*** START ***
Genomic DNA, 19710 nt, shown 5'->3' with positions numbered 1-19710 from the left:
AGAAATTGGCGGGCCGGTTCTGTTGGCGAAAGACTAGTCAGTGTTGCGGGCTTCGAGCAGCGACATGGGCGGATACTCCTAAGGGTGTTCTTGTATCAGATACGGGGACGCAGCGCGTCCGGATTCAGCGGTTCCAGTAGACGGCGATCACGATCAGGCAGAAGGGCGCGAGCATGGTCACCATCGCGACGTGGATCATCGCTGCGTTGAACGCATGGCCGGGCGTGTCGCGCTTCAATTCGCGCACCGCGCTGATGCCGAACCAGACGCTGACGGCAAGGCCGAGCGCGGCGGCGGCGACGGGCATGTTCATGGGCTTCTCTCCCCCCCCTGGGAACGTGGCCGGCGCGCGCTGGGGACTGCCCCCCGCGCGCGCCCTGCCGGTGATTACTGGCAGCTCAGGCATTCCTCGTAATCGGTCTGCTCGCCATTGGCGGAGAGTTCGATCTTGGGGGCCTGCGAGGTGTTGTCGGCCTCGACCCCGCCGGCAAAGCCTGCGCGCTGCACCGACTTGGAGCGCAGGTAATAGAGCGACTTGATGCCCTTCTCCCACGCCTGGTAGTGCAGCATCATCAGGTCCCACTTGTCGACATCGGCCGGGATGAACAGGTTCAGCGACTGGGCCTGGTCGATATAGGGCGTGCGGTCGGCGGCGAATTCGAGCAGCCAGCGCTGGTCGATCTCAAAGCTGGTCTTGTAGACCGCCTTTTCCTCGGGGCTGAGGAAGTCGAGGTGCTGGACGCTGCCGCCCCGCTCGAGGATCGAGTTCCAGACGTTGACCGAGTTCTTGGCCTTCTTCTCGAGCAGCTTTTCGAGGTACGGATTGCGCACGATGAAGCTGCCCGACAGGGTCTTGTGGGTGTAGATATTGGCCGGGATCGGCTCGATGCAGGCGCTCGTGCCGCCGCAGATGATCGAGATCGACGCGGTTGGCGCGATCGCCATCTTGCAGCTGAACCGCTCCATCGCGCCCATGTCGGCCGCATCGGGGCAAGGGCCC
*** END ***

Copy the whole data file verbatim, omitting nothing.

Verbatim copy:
Genomic DNA, 19710 nt, shown 5'->3' with positions numbered 1-19710 from the left:
AGAAATTGGCGGGCCGGTTCTGTTGGCGAAAGACTAGTCAGTGTTGCGGGCTTCGAGCAGCGACATGGGCGGATACTCCTAAGGGTGTTCTTGTATCAGATACGGGGACGCAGCGCGTCCGGATTCAGCGGTTCCAGTAGACGGCGATCACGATCAGGCAGAAGGGCGCGAGCATGGTCACCATCGCGACGTGGATCATCGCTGCGTTGAACGCATGGCCGGGCGTGTCGCGCTTCAATTCGCGCACCGCGCTGATGCCGAACCAGACGCTGACGGCAAGGCCGAGCGCGGCGGCGGCGACGGGCATGTTCATGGGCTTCTCTCCCCCCCCTGGGAACGTGGCCGGCGCGCGCTGGGGACTGCCCCCCGCGCGCGCCCTGCCGGTGATTACTGGCAGCTCAGGCATTCCTCGTAATCGGTCTGCTCGCCATTGGCGGAGAGTTCGATCTTGGGGGCCTGCGAGGTGTTGTCGGCCTCGACCCCGCCGGCAAAGCCTGCGCGCTGCACCGACTTGGAGCGCAGGTAATAGAGCGACTTGATGCCCTTCTCCCACGCCTGGTAGTGCAGCATCATCAGGTCCCACTTGTCGACATCGGCCGGGATGAACAGGTTCAGCGACTGGGCCTGGTCGATATAGGGCGTGCGGTCGGCGGCGAATTCGAGCAGCCAGCGCTGGTCGATCTCAAAGCTGGTCTTGTAGACCGCCTTTTCCTCGGGGCTGAGGAAGTCGAGGTGCTGGACGCTGCCGCCCCGCTCGAGGATCGAGTTCCAGACGTTGACCGAGTTCTTGGCCTTCTTCTCGAGCAGCTTTTCGAGGTACGGATTGCGCACGATGAAGCTGCCCGACAGGGTCTTGTGGGTGTAGATATTGGCCGGGATCGGCTCGATGCAGGCGCTCGTGCCGCCGCAGATGATCGAGATCGACGCGGTTGGCGCGATCGCCATCTTGCAGCTGAACCGCTCCATCGCGCCCATGTCGGCCGCATCGGGGCAAGGGCCC